From a much larger point of view you ave to accept those things because if you don’t human beings are doomed. If you kill all the bugs, then what are you gonna do?

Mio and his friends show us around a Miyawaki forest planted around Hadano

In France, we have a tradition of managing nature, especially in the city, where plants must be tidy. For some reason, it’s ingrained in people’s minds that nature in the city must always be neat and tidy, and sometimes some people find it hard to accept that nature can look messy, cluttered, dense. The Miyawaki method is the exact opposite of this expectation. With so many species, everything becomes wild, the insects come back… As you mentioned, it’s a big challenge to change mentalities and get people to accept that nature works like this, and that it’s beneficial for our environment. But it takes a lot of time.

Absolutely. For example you saw the beautiful cherry blossom in Japan, but then – and I could not believe this – some people would say that they love the beautiful cherry blossom in spring but don’t like the fallen leaved in fall because they clog the draining system… so it’s like that in Japan too.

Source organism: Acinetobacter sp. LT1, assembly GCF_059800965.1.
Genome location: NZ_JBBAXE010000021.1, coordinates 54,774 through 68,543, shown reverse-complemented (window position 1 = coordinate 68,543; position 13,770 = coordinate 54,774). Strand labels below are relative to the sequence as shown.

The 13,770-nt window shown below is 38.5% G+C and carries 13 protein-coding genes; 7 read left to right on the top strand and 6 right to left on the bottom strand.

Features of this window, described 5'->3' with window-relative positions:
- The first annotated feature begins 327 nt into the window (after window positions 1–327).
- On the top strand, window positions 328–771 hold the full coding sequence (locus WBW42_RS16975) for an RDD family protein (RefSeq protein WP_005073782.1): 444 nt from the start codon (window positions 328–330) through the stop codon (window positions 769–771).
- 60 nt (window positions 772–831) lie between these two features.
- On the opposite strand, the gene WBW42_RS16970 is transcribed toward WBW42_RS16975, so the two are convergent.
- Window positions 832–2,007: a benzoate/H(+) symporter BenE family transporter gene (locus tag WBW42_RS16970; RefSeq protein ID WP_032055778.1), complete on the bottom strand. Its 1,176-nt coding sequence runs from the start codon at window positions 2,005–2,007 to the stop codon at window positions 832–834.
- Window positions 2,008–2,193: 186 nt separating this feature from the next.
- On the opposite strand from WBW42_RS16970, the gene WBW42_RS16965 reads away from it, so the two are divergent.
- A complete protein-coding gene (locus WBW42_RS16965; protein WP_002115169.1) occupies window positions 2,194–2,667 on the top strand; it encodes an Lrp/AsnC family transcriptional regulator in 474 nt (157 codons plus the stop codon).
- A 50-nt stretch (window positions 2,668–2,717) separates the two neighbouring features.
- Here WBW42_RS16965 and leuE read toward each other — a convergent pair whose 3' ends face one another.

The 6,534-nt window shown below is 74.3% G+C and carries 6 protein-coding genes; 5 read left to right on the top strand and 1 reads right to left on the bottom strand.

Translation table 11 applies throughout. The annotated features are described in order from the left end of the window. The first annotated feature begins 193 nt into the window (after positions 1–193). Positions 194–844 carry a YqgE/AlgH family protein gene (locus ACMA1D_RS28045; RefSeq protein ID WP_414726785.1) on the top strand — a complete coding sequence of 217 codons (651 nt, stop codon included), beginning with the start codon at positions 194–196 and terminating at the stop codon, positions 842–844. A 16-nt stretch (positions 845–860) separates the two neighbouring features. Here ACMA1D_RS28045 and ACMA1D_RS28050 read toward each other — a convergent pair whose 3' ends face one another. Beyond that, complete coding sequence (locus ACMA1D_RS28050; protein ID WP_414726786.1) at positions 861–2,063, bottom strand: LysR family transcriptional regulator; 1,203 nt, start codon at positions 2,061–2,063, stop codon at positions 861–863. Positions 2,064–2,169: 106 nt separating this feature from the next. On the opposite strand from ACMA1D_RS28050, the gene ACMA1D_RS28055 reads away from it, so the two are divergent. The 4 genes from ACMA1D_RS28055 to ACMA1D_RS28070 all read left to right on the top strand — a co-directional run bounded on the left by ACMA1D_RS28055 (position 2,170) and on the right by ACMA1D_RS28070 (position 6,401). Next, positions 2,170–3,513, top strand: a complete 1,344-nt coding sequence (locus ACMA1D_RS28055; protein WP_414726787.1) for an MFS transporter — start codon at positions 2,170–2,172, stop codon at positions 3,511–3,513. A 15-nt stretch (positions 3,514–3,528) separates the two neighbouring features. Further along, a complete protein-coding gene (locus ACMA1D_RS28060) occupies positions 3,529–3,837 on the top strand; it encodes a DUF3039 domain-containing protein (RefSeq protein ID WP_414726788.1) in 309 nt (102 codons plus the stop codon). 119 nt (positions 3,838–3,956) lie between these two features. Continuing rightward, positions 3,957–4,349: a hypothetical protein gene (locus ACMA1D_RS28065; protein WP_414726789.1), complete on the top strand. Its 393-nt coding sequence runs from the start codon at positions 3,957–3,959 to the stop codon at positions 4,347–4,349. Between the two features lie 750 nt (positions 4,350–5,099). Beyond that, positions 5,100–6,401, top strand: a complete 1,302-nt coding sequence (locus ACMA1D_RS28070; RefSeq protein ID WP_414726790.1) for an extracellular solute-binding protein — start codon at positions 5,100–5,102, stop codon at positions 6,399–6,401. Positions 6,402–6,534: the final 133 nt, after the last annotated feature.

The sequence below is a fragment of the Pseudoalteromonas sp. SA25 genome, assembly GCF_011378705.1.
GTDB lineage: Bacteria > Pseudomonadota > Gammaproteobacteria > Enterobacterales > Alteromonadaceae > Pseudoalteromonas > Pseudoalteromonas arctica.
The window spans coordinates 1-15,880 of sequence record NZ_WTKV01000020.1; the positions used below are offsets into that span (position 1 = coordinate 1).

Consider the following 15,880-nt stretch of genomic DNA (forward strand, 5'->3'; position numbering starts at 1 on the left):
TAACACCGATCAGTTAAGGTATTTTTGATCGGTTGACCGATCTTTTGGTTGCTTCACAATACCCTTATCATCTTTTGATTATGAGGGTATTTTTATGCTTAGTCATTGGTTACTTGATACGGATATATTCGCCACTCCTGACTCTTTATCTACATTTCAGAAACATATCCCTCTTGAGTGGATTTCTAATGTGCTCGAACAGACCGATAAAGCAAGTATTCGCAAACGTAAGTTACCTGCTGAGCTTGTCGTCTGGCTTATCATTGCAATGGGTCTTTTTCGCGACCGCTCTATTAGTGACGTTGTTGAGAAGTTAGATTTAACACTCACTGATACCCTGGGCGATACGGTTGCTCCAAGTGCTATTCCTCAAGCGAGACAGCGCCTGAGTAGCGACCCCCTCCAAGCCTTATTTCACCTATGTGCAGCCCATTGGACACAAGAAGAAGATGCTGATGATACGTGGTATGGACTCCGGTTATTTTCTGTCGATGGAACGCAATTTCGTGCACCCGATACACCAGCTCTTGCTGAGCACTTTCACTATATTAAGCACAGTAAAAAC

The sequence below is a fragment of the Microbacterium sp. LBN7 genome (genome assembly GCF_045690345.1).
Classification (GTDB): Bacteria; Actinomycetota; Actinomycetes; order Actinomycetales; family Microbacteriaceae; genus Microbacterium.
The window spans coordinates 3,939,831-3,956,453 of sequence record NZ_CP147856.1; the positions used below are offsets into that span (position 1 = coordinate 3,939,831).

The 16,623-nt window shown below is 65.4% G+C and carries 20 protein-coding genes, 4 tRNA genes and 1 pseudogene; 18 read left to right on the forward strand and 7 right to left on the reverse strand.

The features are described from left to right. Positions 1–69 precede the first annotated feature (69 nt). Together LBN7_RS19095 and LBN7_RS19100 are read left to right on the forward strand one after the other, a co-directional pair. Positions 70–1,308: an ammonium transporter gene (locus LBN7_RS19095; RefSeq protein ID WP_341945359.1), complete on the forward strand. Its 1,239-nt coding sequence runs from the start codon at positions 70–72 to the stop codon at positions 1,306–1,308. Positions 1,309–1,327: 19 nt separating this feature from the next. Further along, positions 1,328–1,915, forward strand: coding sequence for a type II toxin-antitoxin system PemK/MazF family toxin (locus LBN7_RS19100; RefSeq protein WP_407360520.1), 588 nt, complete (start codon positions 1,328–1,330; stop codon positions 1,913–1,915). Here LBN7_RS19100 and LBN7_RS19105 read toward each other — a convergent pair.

Regarding people organizing tree planting events in Japan: during our stay, we’ve participated in several tree plating events in many parts of Japan, Tokyo, Kyushu, Hokkaido… What do you think is motivating all these project leaders to start planting Miyawaki forests?

All these people were influenced by Dr. Miyawaki, his book, lecture, etc. He once had a TV series on national TV and many people were influenced by those media.

Dr. Miyawaki sadly passed away a couple years ago. Do you think there would be a new generation of project leaders that would start tree planting actions without the direct influence of Dr Miyawaki?